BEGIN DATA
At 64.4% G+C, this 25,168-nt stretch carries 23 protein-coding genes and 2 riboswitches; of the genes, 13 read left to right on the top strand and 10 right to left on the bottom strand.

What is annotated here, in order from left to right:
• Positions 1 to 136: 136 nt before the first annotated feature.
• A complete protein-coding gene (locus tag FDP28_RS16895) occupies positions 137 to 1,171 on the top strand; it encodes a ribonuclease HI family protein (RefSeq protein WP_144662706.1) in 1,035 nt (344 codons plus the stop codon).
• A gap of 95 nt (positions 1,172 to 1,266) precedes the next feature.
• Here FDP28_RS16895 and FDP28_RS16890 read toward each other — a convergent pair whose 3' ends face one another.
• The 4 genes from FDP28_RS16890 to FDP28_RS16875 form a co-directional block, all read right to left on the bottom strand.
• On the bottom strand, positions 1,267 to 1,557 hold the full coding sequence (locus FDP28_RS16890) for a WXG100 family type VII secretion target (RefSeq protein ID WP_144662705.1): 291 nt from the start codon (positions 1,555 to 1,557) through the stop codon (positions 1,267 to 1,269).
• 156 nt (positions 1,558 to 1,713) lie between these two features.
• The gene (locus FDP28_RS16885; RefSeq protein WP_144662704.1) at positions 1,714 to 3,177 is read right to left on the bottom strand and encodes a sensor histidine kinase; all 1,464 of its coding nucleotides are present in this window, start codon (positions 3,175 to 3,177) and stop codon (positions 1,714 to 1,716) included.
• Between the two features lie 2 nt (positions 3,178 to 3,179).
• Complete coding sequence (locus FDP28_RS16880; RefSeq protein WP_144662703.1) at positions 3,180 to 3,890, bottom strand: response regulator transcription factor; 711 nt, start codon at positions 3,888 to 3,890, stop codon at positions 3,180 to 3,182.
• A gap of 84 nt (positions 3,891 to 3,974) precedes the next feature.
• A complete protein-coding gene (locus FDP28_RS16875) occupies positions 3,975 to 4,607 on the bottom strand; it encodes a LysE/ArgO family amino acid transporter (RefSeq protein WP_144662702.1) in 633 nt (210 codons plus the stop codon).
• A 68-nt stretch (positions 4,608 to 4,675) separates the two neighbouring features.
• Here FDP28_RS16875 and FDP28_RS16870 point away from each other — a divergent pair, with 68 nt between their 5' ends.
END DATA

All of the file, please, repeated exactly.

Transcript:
At 64.4% G+C, this 25,168-nt stretch carries 23 protein-coding genes and 2 riboswitches; of the genes, 13 read left to right on the top strand and 10 right to left on the bottom strand.

What is annotated here, in order from left to right:
• Positions 1 to 136: 136 nt before the first annotated feature.
• A complete protein-coding gene (locus tag FDP28_RS16895) occupies positions 137 to 1,171 on the top strand; it encodes a ribonuclease HI family protein (RefSeq protein WP_144662706.1) in 1,035 nt (344 codons plus the stop codon).
• A gap of 95 nt (positions 1,172 to 1,266) precedes the next feature.
• Here FDP28_RS16895 and FDP28_RS16890 read toward each other — a convergent pair whose 3' ends face one another.
• The 4 genes from FDP28_RS16890 to FDP28_RS16875 form a co-directional block, all read right to left on the bottom strand.
• On the bottom strand, positions 1,267 to 1,557 hold the full coding sequence (locus FDP28_RS16890) for a WXG100 family type VII secretion target (RefSeq protein ID WP_144662705.1): 291 nt from the start codon (positions 1,555 to 1,557) through the stop codon (positions 1,267 to 1,269).
• 156 nt (positions 1,558 to 1,713) lie between these two features.
• The gene (locus FDP28_RS16885; RefSeq protein WP_144662704.1) at positions 1,714 to 3,177 is read right to left on the bottom strand and encodes a sensor histidine kinase; all 1,464 of its coding nucleotides are present in this window, start codon (positions 3,175 to 3,177) and stop codon (positions 1,714 to 1,716) included.
• Between the two features lie 2 nt (positions 3,178 to 3,179).
• Complete coding sequence (locus FDP28_RS16880; RefSeq protein WP_144662703.1) at positions 3,180 to 3,890, bottom strand: response regulator transcription factor; 711 nt, start codon at positions 3,888 to 3,890, stop codon at positions 3,180 to 3,182.
• A gap of 84 nt (positions 3,891 to 3,974) precedes the next feature.
• A complete protein-coding gene (locus FDP28_RS16875) occupies positions 3,975 to 4,607 on the bottom strand; it encodes a LysE/ArgO family amino acid transporter (RefSeq protein WP_144662702.1) in 633 nt (210 codons plus the stop codon).
• A 68-nt stretch (positions 4,608 to 4,675) separates the two neighbouring features.
• Here FDP28_RS16875 and FDP28_RS16870 point away from each other — a divergent pair, with 68 nt between their 5' ends.